To all visitors: Kalvos & Damian is now a historical site reflecting nonpop
from 1995-2005. No updates have been made since a special program in 2015.
Chronicle of the NonPop Revolution
With the merry tintinnabulation of Irish Republican Army melodies twittering away in the background, today the New Music Sesquihour Research Junta takes a
closer look at the sometimes rocky history of music in Ireland.
On second thought, no we don't. Instead, here is a reading from a book that was scoffed at by no less a literary authority than James Joyce. The book is set in the future and begins, oddly enough, with chapter 10, "AutoCritters."
Tilda Mi was in the eating area when I arrived. "Tilda," I cooed, "I have a little surprise for you."
"Doots, is that you?" she answered. "Oh Doots, I've having the worst time with the meal processor again. It flambéed the soytabs and animal fat, and now it refuses to give change. Would you look at it, please?"
"Yes sure, but first come into the sleep area and see what I have for you."
Tilda Mi, swaddled in a mousefur robe, padded into the room, her bare feet making condensation stains upon the plexifloor. I showed her the package, which was three feet square and wrapped in brown plastic. Grinning nervously like a schoolgirl in a lab experiment, she tore open the package and pulled out a furry autocritter. A sticker on its brow said BANDICOOT. She hiccupped nervously, trying to control her excitement. "Oh Doots! It's brand new on the market, isn't it?" she beamed, squirming a bit in anticipation.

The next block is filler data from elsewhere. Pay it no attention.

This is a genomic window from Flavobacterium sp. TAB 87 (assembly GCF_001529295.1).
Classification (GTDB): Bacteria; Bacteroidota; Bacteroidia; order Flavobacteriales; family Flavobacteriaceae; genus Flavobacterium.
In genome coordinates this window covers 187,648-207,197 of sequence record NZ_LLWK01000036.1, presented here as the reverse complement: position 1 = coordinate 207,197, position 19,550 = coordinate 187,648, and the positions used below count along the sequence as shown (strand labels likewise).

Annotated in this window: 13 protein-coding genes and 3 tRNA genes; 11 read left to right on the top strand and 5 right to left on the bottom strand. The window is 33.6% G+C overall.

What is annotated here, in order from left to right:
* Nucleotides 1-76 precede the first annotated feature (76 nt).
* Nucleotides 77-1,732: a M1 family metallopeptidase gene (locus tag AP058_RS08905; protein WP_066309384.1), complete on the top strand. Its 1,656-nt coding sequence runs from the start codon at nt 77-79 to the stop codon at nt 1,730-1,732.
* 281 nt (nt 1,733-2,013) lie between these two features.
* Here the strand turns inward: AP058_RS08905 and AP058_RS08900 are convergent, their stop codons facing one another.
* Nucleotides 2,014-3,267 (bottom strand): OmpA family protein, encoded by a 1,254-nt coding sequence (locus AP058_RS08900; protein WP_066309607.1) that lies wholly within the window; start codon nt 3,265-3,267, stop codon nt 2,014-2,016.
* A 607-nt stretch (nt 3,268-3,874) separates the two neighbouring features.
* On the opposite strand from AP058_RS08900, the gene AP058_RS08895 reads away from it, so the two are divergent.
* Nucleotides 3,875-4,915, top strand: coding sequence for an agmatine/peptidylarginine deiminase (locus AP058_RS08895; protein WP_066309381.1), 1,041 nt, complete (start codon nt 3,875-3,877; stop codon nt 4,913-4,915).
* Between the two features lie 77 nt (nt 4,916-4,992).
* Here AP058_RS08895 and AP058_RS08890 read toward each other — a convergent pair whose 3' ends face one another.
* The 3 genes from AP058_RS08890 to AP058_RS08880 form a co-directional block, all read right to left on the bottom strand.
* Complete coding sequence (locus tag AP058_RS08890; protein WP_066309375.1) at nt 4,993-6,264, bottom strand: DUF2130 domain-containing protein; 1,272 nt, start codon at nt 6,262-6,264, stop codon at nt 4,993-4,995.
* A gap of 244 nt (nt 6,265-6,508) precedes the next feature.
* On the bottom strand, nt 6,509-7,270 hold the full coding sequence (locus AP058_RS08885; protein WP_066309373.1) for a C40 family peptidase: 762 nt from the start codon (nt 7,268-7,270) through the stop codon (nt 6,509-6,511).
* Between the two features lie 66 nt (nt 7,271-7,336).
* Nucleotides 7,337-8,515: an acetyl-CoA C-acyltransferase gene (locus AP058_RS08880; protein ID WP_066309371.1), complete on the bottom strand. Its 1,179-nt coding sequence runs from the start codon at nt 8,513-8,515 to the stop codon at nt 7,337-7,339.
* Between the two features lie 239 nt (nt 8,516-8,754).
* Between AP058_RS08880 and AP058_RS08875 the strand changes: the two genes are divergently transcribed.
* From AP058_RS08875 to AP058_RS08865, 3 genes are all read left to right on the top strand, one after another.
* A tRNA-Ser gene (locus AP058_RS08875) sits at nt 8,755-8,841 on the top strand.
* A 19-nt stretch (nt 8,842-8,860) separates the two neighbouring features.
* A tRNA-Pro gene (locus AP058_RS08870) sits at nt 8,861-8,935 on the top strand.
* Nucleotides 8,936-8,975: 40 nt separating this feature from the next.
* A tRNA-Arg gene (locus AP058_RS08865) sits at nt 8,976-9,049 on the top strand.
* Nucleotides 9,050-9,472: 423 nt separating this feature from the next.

I wheeled the auto-bandicoot to the power receptacle, raised the tail, and pulled out the feeder cord. The prong was bent, and I had a little difficulty mating it to the outlet, but finally it fit and the power surged into the autocritter. I confess that I felt a surge of power, too, but in my loinal area. After a minute, a buzzer sounded. I unplugged the device and rolled it over to Tilda Mi, who was picking flakes of plexifloor off the balls of her feet. Again, a nervous gesture.
"Ready for a play period?" I queried gently. She hiccupped, quivered and nodded.
I turned the auto-bandicoot's power switch to GO and pumped its tail up and down a couple of times just to make it crazy. It uttered a low, mechanical grunt, rolled to Tilda Mi, and began to crawl clumsily on top of her.
Periodically, an autocritter's factory-set program goes awry and play periods can turn into messy bludgeoning affairs, or worse. I always fretted about such a possibility, and was therefore glad to be on hand for this maiden voyage. The auto-bandicoot was working fine, however, and I watched voyeuristically as it cordially stroked my lovable with shiny aluminum claws. With another grunt, the autocritter was masterfully unfastening Tilda Mi's utility cover cords. Even I sometimes had difficulty with those unnecessarily complicated ties, but not the auto-bandicoot. A real artist had programmed this critter!
"Doots, stay near, OK?" she whispered throatily.
"I'm very close," I replied, dreamily caressing the lifelike fur ....
This just in. The International Classification of Musical Diseases -- a system used to describe compositional problems to musical agencies the world over which, rightly or leftly, includes the New Music Sesquihour -- has just issued a special bulletin concerning an outbreak of Dohnanyi Chronic Fungal Disorder. More on this as it develops.
This portion of Kalvos & Damian's New Music Sesquihour contains the phrase le flambeau oriange, for which we offer neither apology nor explanation.
Also needing neither apoplexy nor extradition is the following radiophonic essence of Kalvos.